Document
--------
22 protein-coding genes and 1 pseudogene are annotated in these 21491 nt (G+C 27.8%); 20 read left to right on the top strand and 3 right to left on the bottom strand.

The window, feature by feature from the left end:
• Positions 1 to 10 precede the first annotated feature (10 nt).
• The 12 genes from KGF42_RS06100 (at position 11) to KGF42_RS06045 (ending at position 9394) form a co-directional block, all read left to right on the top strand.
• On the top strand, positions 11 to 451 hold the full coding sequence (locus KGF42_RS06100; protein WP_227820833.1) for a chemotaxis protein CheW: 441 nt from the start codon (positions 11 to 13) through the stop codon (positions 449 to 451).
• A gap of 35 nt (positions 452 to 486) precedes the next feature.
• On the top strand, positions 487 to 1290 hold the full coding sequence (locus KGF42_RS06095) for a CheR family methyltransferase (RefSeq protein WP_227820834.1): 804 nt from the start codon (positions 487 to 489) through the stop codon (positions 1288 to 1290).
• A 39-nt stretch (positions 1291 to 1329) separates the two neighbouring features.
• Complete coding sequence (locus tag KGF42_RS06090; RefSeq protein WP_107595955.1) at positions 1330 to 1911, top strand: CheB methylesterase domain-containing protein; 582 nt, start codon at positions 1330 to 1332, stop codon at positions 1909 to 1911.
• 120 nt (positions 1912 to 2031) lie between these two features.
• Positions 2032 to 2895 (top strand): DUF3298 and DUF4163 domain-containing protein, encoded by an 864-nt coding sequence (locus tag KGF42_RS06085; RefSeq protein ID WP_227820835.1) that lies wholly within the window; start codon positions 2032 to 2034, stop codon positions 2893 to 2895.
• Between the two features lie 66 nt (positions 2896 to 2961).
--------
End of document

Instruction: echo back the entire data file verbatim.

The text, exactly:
22 protein-coding genes and 1 pseudogene are annotated in these 21491 nt (G+C 27.8%); 20 read left to right on the top strand and 3 right to left on the bottom strand.

The window, feature by feature from the left end:
• Positions 1 to 10 precede the first annotated feature (10 nt).
• The 12 genes from KGF42_RS06100 (at position 11) to KGF42_RS06045 (ending at position 9394) form a co-directional block, all read left to right on the top strand.
• On the top strand, positions 11 to 451 hold the full coding sequence (locus KGF42_RS06100; protein WP_227820833.1) for a chemotaxis protein CheW: 441 nt from the start codon (positions 11 to 13) through the stop codon (positions 449 to 451).
• A gap of 35 nt (positions 452 to 486) precedes the next feature.
• On the top strand, positions 487 to 1290 hold the full coding sequence (locus KGF42_RS06095) for a CheR family methyltransferase (RefSeq protein WP_227820834.1): 804 nt from the start codon (positions 487 to 489) through the stop codon (positions 1288 to 1290).
• A 39-nt stretch (positions 1291 to 1329) separates the two neighbouring features.
• Complete coding sequence (locus tag KGF42_RS06090; RefSeq protein WP_107595955.1) at positions 1330 to 1911, top strand: CheB methylesterase domain-containing protein; 582 nt, start codon at positions 1330 to 1332, stop codon at positions 1909 to 1911.
• 120 nt (positions 1912 to 2031) lie between these two features.
• Positions 2032 to 2895 (top strand): DUF3298 and DUF4163 domain-containing protein, encoded by an 864-nt coding sequence (locus tag KGF42_RS06085; RefSeq protein ID WP_227820835.1) that lies wholly within the window; start codon positions 2032 to 2034, stop codon positions 2893 to 2895.
• Between the two features lie 66 nt (positions 2896 to 2961).